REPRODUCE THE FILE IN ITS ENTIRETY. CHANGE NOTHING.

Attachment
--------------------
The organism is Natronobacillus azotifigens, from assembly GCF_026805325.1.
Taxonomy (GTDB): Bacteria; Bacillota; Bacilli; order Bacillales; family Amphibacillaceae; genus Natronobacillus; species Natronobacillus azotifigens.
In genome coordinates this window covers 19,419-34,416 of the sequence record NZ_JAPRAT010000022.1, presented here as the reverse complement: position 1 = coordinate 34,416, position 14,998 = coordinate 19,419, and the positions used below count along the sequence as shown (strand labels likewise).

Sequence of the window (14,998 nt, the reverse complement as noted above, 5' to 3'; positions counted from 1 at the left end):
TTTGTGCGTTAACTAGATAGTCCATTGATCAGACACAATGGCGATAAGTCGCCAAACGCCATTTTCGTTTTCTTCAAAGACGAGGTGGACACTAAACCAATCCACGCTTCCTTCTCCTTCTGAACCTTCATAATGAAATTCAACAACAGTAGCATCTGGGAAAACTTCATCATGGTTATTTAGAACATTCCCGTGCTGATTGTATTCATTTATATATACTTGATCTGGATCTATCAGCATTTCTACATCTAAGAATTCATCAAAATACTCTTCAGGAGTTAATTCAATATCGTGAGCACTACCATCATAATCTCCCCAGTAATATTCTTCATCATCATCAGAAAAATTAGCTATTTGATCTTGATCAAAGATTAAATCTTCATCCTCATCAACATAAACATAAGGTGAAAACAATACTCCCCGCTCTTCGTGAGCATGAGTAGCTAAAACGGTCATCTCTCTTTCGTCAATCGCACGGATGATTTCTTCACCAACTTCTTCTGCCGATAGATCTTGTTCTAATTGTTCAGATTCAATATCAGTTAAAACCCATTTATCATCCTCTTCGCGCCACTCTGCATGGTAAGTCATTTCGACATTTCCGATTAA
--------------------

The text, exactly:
The organism is Natronobacillus azotifigens, from assembly GCF_026805325.1.
Taxonomy (GTDB): Bacteria; Bacillota; Bacilli; order Bacillales; family Amphibacillaceae; genus Natronobacillus; species Natronobacillus azotifigens.
In genome coordinates this window covers 19,419-34,416 of the sequence record NZ_JAPRAT010000022.1, presented here as the reverse complement: position 1 = coordinate 34,416, position 14,998 = coordinate 19,419, and the positions used below count along the sequence as shown (strand labels likewise).

Sequence of the window (14,998 nt, the reverse complement as noted above, 5' to 3'; positions counted from 1 at the left end):
TTTGTGCGTTAACTAGATAGTCCATTGATCAGACACAATGGCGATAAGTCGCCAAACGCCATTTTCGTTTTCTTCAAAGACGAGGTGGACACTAAACCAATCCACGCTTCCTTCTCCTTCTGAACCTTCATAATGAAATTCAACAACAGTAGCATCTGGGAAAACTTCATCATGGTTATTTAGAACATTCCCGTGCTGATTGTATTCATTTATATATACTTGATCTGGATCTATCAGCATTTCTACATCTAAGAATTCATCAAAATACTCTTCAGGAGTTAATTCAATATCGTGAGCACTACCATCATAATCTCCCCAGTAATATTCTTCATCATCATCAGAAAAATTAGCTATTTGATCTTGATCAAAGATTAAATCTTCATCCTCATCAACATAAACATAAGGTGAAAACAATACTCCCCGCTCTTCGTGAGCATGAGTAGCTAAAACGGTCATCTCTCTTTCGTCAATCGCACGGATGATTTCTTCACCAACTTCTTCTGCCGATAGATCTTGTTCTAATTGTTCAGATTCAATATCAGTTAAAACCCATTTATCATCCTCTTCGCGCCACTCTGCATGGTAAGTCATTTCGACATTTCCGATTAA